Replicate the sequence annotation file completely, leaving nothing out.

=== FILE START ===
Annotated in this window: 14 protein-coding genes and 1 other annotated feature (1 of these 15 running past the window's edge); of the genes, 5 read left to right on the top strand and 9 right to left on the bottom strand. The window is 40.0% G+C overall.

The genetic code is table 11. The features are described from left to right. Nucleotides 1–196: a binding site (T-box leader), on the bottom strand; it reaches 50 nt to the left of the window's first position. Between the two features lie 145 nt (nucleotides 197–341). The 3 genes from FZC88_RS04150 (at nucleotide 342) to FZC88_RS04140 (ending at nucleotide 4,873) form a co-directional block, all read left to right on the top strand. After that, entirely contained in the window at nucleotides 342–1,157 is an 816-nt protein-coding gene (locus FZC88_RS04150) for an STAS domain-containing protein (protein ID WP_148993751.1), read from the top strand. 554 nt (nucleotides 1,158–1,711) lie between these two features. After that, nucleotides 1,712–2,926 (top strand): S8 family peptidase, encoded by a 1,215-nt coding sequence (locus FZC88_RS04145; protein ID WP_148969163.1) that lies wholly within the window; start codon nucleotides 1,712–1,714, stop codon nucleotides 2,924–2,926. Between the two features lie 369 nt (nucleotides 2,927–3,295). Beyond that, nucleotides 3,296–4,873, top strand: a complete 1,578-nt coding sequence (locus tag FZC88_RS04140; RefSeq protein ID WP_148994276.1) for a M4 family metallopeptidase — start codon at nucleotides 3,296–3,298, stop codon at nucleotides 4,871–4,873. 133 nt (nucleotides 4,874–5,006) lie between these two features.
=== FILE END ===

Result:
Annotated in this window: 14 protein-coding genes and 1 other annotated feature (1 of these 15 running past the window's edge); of the genes, 5 read left to right on the top strand and 9 right to left on the bottom strand. The window is 40.0% G+C overall.

The genetic code is table 11. The features are described from left to right. Nucleotides 1–196: a binding site (T-box leader), on the bottom strand; it reaches 50 nt to the left of the window's first position. Between the two features lie 145 nt (nucleotides 197–341). The 3 genes from FZC88_RS04150 (at nucleotide 342) to FZC88_RS04140 (ending at nucleotide 4,873) form a co-directional block, all read left to right on the top strand. After that, entirely contained in the window at nucleotides 342–1,157 is an 816-nt protein-coding gene (locus FZC88_RS04150) for an STAS domain-containing protein (protein ID WP_148993751.1), read from the top strand. 554 nt (nucleotides 1,158–1,711) lie between these two features. After that, nucleotides 1,712–2,926 (top strand): S8 family peptidase, encoded by a 1,215-nt coding sequence (locus FZC88_RS04145; protein ID WP_148969163.1) that lies wholly within the window; start codon nucleotides 1,712–1,714, stop codon nucleotides 2,924–2,926. Between the two features lie 369 nt (nucleotides 2,927–3,295). Beyond that, nucleotides 3,296–4,873, top strand: a complete 1,578-nt coding sequence (locus tag FZC88_RS04140; RefSeq protein ID WP_148994276.1) for a M4 family metallopeptidase — start codon at nucleotides 3,296–3,298, stop codon at nucleotides 4,871–4,873. 133 nt (nucleotides 4,874–5,006) lie between these two features.